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A longtime supporter of charter schools, Rauner also listed “dramatically improve education” among his priorities.

In the Democratic primary, Gov. Pat Quinn faces Tio Hardiman, an anti-violence activist from Hillside. Quinn declined to participate in the AP’s candidate questionnaires, but indicated in a year-end interview with the AP that he saw the economy playing a central role in the intensifying campaign, which he characterized as a “clash of values.” He is pushing for a hike in the state’s minimum wage, a proposal Rauner said he could support only along with other economic reforms, and which the other three GOP candidates oppose.

“I’m not going to let the clock get turned back by a bunch of folks who have views that I think are extreme and do not reflect the common good of Illinois,” Quinn said. “We’re not turning Illinois into Potterville. … We believe in a Bedford Falls where you take care of your neighbor and you have community.”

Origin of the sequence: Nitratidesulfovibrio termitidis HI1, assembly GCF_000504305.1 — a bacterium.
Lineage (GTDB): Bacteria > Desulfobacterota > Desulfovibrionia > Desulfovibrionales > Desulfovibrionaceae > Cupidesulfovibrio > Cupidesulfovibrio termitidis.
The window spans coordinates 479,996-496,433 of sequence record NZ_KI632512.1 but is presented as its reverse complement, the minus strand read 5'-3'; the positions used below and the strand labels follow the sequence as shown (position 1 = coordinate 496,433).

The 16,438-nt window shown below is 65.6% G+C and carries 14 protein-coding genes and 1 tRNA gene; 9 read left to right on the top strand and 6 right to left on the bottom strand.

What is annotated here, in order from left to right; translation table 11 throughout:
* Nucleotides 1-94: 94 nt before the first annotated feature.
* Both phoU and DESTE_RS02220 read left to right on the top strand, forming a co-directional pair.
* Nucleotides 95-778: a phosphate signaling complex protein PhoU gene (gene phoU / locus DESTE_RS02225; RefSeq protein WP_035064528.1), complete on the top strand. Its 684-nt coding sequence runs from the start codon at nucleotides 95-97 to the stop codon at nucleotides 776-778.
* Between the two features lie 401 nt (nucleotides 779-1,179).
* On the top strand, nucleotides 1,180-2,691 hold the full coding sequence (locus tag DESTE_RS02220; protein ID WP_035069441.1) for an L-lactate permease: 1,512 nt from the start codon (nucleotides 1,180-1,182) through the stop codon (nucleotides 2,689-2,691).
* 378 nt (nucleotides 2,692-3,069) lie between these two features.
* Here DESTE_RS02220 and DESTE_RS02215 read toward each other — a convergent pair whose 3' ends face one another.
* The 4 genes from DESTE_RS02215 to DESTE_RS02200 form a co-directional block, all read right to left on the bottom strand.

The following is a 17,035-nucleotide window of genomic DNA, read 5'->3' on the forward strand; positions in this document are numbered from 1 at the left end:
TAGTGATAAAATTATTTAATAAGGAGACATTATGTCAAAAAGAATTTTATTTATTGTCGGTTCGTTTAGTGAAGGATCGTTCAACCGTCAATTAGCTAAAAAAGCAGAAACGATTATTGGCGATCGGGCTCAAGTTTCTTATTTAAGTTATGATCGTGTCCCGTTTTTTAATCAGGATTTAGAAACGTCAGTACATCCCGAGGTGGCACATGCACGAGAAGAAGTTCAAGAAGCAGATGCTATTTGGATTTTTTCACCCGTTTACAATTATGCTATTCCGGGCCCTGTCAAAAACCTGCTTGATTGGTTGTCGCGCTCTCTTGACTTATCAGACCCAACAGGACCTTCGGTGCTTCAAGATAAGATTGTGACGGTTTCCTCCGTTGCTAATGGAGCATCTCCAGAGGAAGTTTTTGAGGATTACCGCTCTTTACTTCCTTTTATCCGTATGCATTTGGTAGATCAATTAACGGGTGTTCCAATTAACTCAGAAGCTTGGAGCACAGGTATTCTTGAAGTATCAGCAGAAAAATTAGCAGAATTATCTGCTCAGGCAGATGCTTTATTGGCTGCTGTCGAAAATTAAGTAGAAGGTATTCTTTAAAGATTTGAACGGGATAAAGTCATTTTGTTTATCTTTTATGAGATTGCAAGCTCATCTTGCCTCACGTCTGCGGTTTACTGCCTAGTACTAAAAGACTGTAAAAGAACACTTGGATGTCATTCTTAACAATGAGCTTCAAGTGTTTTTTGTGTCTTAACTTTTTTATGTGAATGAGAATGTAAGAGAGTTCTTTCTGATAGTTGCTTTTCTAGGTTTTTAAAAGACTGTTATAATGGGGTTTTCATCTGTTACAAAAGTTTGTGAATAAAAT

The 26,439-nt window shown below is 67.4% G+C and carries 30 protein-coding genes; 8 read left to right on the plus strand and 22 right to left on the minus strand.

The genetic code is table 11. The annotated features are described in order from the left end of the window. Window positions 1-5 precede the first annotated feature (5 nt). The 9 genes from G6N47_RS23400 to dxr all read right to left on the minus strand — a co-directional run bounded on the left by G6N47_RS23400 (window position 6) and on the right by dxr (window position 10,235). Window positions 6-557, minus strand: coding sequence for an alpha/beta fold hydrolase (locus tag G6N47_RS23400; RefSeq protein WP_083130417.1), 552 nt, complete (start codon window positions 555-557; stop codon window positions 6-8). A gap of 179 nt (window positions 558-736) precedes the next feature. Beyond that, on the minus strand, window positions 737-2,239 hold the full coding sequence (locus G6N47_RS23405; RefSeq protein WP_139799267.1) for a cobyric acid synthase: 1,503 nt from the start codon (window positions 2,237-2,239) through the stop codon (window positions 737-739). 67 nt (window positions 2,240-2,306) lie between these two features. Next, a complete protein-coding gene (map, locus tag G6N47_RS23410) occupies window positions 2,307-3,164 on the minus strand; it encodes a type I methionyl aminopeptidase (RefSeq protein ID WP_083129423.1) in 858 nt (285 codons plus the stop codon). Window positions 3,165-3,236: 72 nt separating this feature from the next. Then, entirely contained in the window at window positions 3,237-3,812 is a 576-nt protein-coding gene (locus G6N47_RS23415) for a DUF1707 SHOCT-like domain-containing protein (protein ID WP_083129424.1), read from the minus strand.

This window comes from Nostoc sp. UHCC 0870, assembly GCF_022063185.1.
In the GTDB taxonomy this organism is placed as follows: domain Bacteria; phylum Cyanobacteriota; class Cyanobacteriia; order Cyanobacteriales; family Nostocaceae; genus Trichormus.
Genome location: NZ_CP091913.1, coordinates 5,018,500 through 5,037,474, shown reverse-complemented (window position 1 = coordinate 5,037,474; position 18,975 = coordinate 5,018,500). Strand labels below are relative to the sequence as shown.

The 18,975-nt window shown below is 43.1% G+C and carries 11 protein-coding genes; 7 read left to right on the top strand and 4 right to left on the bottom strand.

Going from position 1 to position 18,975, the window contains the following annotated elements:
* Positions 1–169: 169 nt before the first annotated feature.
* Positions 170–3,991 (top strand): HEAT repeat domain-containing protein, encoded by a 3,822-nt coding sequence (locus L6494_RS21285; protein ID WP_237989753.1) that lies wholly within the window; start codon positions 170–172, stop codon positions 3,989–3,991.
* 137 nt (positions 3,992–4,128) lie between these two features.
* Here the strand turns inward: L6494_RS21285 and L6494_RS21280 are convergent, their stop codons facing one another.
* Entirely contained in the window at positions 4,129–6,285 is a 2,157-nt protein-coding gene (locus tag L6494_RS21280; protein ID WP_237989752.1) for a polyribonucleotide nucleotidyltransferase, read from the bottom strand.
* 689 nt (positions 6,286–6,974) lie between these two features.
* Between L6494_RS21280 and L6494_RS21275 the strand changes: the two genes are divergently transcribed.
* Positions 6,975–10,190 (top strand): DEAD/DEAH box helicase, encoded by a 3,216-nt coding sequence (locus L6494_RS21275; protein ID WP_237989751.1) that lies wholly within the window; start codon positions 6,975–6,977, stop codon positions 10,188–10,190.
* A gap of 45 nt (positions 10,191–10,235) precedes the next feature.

Hardiman said his top priority would be resolving the state’s pension crisis, saying the current plan to cut the unfunded liability over 30 years is “ridiculous” because “nobody will be around in 30 years to be held accountable for another failed policy.” He also said he wants to reduce violence statewide and better fund education.

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AP reporter Sophia Tareen contributed.

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